Govt bigwigs running private mines ruin union efforts to fight violations

Kurebwa Jabangwe says worker’s aspirations under threat amid conflict of interest

By Tapiwa Svondo

National Mine Workers Union of Zimbabwe president Kurebwa Jabangwe says the representative group’s efforts to defend workers against labour-based violations within the sector were being hampered by that some top government officials have now become owners of private mines in the country.

Speaking to Zimstar News recently, Javangwe said ownership of some of the country’s mines has shifted into the hands of government bigwigs, leading to half-hearted efforts by a compromised bureaucracy to remedy the situation.

Javangwe expressed his worries that some of the influential figures expected to champion policy that would ease problems faced by workers in the lucrative sector have vested interests in the business.

“The stakeholders who are supposed to intervene in some of the violations seem to be reluctant to have the issues redressed,” he said.

“Some of the mines are now being owned by government bigwigs who are at the helm of workers’ rights violations.

“Influencing policy and legislation becomes insurmountable under those circumstances whereby legislators have vested interest in the mining business.”

The unionist highlighted the adverse consequences this has had on the working conditions of union members as safety standards are disregarded, and below par working conditions persist, denying miners the dignity they deserve.

“Another setback is caused by the dominance of Chinese owned mines and resulted in a ripple effect in the working conditions of our members.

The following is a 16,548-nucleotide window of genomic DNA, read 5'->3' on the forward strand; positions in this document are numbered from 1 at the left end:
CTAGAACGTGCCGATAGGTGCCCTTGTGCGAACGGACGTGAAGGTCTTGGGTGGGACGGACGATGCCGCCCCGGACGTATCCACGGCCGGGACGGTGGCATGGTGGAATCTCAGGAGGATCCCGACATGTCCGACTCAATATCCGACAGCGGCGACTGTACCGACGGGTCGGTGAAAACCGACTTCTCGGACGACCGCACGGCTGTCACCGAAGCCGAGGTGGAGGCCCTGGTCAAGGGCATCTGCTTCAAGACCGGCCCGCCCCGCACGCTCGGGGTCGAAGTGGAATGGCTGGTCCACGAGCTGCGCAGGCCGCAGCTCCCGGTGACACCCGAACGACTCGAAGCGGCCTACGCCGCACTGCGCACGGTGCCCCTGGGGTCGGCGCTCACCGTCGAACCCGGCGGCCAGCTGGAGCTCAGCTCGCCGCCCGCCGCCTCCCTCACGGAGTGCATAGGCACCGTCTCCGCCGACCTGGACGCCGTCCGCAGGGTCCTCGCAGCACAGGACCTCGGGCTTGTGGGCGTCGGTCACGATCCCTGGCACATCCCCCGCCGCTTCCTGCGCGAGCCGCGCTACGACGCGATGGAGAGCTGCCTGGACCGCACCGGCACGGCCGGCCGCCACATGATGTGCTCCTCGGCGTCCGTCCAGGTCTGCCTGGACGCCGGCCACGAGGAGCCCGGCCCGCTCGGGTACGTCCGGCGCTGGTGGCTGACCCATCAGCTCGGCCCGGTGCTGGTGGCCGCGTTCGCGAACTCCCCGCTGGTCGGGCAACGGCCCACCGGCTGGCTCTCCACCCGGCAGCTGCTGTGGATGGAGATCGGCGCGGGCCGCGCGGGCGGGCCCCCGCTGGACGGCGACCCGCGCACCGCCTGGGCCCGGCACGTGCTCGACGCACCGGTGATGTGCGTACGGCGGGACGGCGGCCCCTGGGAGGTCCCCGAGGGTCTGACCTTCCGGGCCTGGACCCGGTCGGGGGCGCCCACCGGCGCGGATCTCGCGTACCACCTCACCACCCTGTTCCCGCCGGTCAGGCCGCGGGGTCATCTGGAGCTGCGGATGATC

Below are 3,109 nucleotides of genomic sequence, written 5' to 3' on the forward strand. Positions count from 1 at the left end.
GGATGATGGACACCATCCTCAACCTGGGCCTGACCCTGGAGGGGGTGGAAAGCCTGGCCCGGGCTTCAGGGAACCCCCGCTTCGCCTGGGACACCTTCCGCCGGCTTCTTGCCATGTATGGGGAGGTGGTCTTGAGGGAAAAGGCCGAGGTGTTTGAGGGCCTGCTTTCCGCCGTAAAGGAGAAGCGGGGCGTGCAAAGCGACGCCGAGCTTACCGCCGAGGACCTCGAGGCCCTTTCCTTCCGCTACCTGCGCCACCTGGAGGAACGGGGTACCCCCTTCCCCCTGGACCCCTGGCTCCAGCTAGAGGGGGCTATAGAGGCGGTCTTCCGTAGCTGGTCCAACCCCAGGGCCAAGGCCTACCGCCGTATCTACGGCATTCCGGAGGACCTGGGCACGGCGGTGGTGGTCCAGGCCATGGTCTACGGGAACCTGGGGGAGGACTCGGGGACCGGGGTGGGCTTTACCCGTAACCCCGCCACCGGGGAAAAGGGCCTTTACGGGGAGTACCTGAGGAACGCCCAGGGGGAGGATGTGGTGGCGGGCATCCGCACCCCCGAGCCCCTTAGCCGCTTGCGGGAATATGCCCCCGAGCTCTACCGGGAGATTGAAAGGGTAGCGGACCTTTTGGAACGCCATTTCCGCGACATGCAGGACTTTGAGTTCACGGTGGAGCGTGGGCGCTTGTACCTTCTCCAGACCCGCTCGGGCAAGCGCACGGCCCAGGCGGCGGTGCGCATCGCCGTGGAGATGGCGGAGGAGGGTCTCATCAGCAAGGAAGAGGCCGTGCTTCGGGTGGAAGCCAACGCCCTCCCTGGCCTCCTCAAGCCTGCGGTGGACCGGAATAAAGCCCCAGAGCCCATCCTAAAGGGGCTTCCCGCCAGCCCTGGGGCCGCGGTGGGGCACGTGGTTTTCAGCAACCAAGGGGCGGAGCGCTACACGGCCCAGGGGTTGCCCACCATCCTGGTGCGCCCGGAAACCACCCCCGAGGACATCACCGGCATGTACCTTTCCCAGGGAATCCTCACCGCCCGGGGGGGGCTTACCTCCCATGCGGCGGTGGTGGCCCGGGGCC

“Safety standards are not being followed and working conditions are below par. 

“Working conditions are not worthy of human dignity and this is a cause for concern,” he said.

Javangwe emphasised the need for equal treatment of all miners regardless of their grade.

This includes payment of fees for all miners’ children as was already the case with managerial-level employees’ dependents.

“As a way forward, we expect all miners to be treated the same despite the grade levels.

“The children’s school bills of all miners should be paid like what is being done at managerial levels.

“The current status promotes a scenario whereby a general hand’s child also becomes a general hand and the CEO’s child always remains the CEO,” said Javangwe.

The union chief said “affordable home ownership schemes should be introduced to all miners including general hands

“When miners retire, they face destitution,” he said.

Addressing safety concerns, Javangwe called upon the National Employment Council and government to implement a pneumoconiosis policy to provide appropriate compensation to affected miners, as the existing National Social Security Authority (NSSA) compensation falls short of meeting their needs.

“There must be stiffer penalties for companies that breach safety standards and expose employees to risk,” said Javangwe.

He also emphasized urgent need for fair remuneration, proposing grouped wages for employees in large companies, such as diamond, platinum, and gold mines, with a minimum of US$1 000 USD for general hand workers.

“On remuneration, we wish to group wages for employees working in large companies e.g diamond, platinum, gold, lithium e.t.c to be paid above US$1 000 for a general hand and above US$500 for small mines and the 13th cheque must be mandatory.

All mining allowances should be reviewed, jobs to be regraded in line with the current scope and Collective Bargaining Agreement (CBA) is outdated.

“The National Mine Workers Union of Zimbabwe is determined to tackle these issues head-on, advocating for comprehensive reforms within the mining industry by challenging monopolies, addressing exploitative working conditions, and overhauling outdated policies, the union seeks to secure a better future for mining workers, ensuring their rights are protected and their welfare is prioritised.”

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